small business

Preparing Your Family-Owned Business for Sale?

Even if you’re not ready to sell right away, it’s smart to always operate as if your business were on the market. The same techniques that boost your sales price could boost your bottom line in the meantime.

At CG Capital, we have met with many individuals who own businesses and often discover as these individuals approach the finish line to sell or exit their company, the fire in their bellies that got them to where they are has faded over time, which in many cases can damage the enterprise value of their business. 

Certainly, we understand and empathize with the fact that everyday challenges of running a business are demanding and at times can wear you out.  We’ve certainly seen it with several construction business owners we’ve worked with. Securing bids, managing your team onsite as well as in the office, adapting to new regulations, reconfiguring your day due to delays, supply restraints and inevitable unplanned circumstances can be daunting.  It takes resilience to run your business over the course of a given day.  So, it comes as no surprise that when the time comes to sell your business, one can easily take their eyes off of their target.   

My own experience with a business sale

In the fall of 2000, I received a great life lesson about exit planning and succession that relates to having your “house in good order.” My prior broker-dealer at the time sold its investment banking division for approximately $2 billion in cash and about $1 billion in stock of the acquiring firm.  I was shocked to read that morning’s headlines announcing the sale.  Initially, my thinking was “WHY?”  Why in the world would anyone, especially in our industry, sell the very house that provided key investment research and trading efficiencies? 

It was not until later that day, upon listening to a senior partner of the firm explain their rationale for the sale, that the whole turn of events made clear sense. 

To start, the senior partner explained he ran and managed each division of the enterprise like the most beautiful house on the block.  Keen attention and focus were expected to be followed by each member of every division; metrics were measured regularly in each category; and a careful watch was required on the industry as a whole.  Staying ahead of industry trends, maintaining efficiency with technology, and keeping positive morale and team culture kept our business valuations at the top end of the industry.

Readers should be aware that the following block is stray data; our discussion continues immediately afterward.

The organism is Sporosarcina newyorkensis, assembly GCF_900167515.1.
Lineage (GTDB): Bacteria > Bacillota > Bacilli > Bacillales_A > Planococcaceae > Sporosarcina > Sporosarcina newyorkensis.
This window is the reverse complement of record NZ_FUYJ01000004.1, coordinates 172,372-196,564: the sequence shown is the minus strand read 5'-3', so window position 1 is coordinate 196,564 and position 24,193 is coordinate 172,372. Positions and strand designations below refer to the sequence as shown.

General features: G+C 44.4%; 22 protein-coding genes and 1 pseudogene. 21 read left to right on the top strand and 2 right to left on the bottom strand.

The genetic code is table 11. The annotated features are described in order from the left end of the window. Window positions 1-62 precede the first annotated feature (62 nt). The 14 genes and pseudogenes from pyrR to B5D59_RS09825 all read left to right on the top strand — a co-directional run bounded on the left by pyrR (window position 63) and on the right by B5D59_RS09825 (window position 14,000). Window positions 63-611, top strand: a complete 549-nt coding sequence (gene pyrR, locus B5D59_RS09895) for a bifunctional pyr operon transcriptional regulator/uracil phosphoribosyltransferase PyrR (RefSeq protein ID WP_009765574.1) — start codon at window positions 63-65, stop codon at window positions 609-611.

Metaphorically speaking, each division was a “house,” and we wanted our house to attract home shoppers’ attention. Therefore, the interior and exterior were kept in pristine condition. Keeping with the house analogy, in the event someone is driving by and happens to want what we have, and an offer is made, the owner must give it serious consideration.  In the instance of our investment banking division, our buyer was willing to pay a multiple of four times our imputed value. 

The senior partner concluded by asking me, “Dennis, is your house for sale?”  I said, “No!”  Then he said, “Well, if I offered to pay you four times its value, would you sell?”  The lesson was learned.  

If you own a business in the construction industry, perhaps the house analogy strikes a chord with you.  Regardless of what type of business you own, the takeaway lesson is we all need to keep our “house” in good order.  Consider a business in your industry that is run so well (maybe it is yours) that your trade industry would like to showcase it as an example to aspire to.  If that business was approached today, would they sell? 

For those business owners who may not be positioned for a sale, consider the following three best practice ideas to help get your “house in order.” 

1. Know your number! 

To be clear, everyone has a number they believe their business is worth in the event they decided to sell.  Most people, when considering a fair value, opt to take the bias mindset of a seller as they want to get the highest valuation possible and forget how they would act as a buyer if the tables were turned.  Your number may or may not be in-line with what the market is dictating.  Typically, the primary reason for the disconnect is such that most entrepreneurs have not had their businesses valued by a certified third-party valuation expert.